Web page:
"What defines a healthy city?"
Join the Faculty of Arts and Social Sciences for a series of expert panels to explore the many factors – from nature and housing to climate and art – that make a healthy city.
One of the many lessons learned from the COVID-19 pandemic is that healthy schools are vital to healthy cities. As numerous studies have demonstrated, the extended school closures, delays, and disruptions experienced by students across Ontario took a toll on children’s mental and physical health and posed disproportionate challenges for Black and Indigenous families. As school resumes this month in Ottawa, many parents, teachers and students are hoping for a return to familiar patterns and practices of teaching and learning, but what might be lost in our efforts to return to “normal”? Are we missing an opportunity to reflect upon and act on the lessons that the pandemic has taught us about the importance of functioning schools, and, more importantly, young people’s well-being?
Dr. Julie Garlen (Moderator) is a Professor of Childhood and Youth Studies and the Director of the Institute of Interdisciplinary Studies at Carleton University. Garlen is a critical cultural theorist with interests in childhood, education, and curriculum studies. Previously, she worked in the U.S. South as an elementary school teacher and an early childhood teacher educator. Her 2021 article “The End of Innocence: Childhood and Schooling for a Post-Pandemic World” appeared in a special issue of The Journal of Teaching and Learning.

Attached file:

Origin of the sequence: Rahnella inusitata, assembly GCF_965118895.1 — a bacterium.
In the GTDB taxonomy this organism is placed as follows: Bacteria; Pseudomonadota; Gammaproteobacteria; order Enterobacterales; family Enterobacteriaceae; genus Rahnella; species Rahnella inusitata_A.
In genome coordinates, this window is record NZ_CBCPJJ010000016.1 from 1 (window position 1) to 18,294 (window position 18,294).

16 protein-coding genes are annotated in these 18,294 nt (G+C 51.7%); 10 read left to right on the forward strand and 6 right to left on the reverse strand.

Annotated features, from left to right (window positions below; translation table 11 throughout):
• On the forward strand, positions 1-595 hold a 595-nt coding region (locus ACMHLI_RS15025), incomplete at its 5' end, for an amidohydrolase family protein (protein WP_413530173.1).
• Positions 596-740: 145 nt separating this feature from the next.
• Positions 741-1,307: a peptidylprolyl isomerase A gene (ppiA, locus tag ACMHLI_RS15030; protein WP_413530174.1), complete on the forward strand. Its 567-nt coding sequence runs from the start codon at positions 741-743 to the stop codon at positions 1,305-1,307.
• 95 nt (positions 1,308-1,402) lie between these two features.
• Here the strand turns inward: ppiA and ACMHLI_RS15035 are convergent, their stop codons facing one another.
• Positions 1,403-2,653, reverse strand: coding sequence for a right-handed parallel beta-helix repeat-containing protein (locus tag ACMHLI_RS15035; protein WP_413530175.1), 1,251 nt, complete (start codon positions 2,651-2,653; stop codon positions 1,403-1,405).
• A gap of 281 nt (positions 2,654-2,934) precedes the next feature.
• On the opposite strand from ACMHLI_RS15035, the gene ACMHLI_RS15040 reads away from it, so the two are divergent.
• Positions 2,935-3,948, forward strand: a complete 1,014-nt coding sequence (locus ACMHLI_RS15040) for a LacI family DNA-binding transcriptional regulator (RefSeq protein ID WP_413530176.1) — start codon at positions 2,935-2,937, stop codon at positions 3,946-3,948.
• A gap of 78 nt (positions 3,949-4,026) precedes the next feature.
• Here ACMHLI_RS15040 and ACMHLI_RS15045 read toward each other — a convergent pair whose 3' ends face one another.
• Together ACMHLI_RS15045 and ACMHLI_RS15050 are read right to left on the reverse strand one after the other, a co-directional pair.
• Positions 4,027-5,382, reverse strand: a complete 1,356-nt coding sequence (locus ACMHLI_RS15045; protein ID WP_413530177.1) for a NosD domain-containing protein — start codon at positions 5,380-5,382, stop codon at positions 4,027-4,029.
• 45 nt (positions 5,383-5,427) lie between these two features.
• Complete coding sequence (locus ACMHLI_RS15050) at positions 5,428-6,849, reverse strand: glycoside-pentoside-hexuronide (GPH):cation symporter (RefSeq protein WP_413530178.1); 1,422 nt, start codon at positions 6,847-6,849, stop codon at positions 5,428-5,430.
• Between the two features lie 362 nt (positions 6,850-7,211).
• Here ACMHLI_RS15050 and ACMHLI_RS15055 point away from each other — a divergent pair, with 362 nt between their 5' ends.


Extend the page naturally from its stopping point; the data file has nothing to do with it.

Dr. Maria Rogers is an Associate Professor in the Department of Psychology at Carleton University and a Tier 2 Canada Research Chair in Child and Youth Mental Health and Well-Being. Rogers’ research brings together mental health and education to improve our understanding of how they interact in children and youth. Education is one of the primary social determinants of health, and her ultimate goal is to help nurture success at school and beyond.
Dr. Leila Angod is an Assistant Professor of Childhood and Youth Studies at Carleton University. Angod’s critical race feminist research reveals the role of schooling discourses, policies, and practices in making racial regimes. Her scholarship intervenes in the normalization of institutional violence at schools and mobilizes youth co-led research to create critical communities of care. Angod’s scholarship draws from her experience as a secondary school teacher in southwestern Ontario.
Sherwyn Solomon has been committed to working towards equity in education for over 30 years. His past work in the field has included numerous public speaking engagements and workshops, writing curriculum for the Ontario Ministry of Education, and co-authoring a book. Currently, Sherwyn is the principal at Le Phare Elementary School in Ottawa, where he continues his work growing student achievement through his passion for equity, and excellence in instructional practice.
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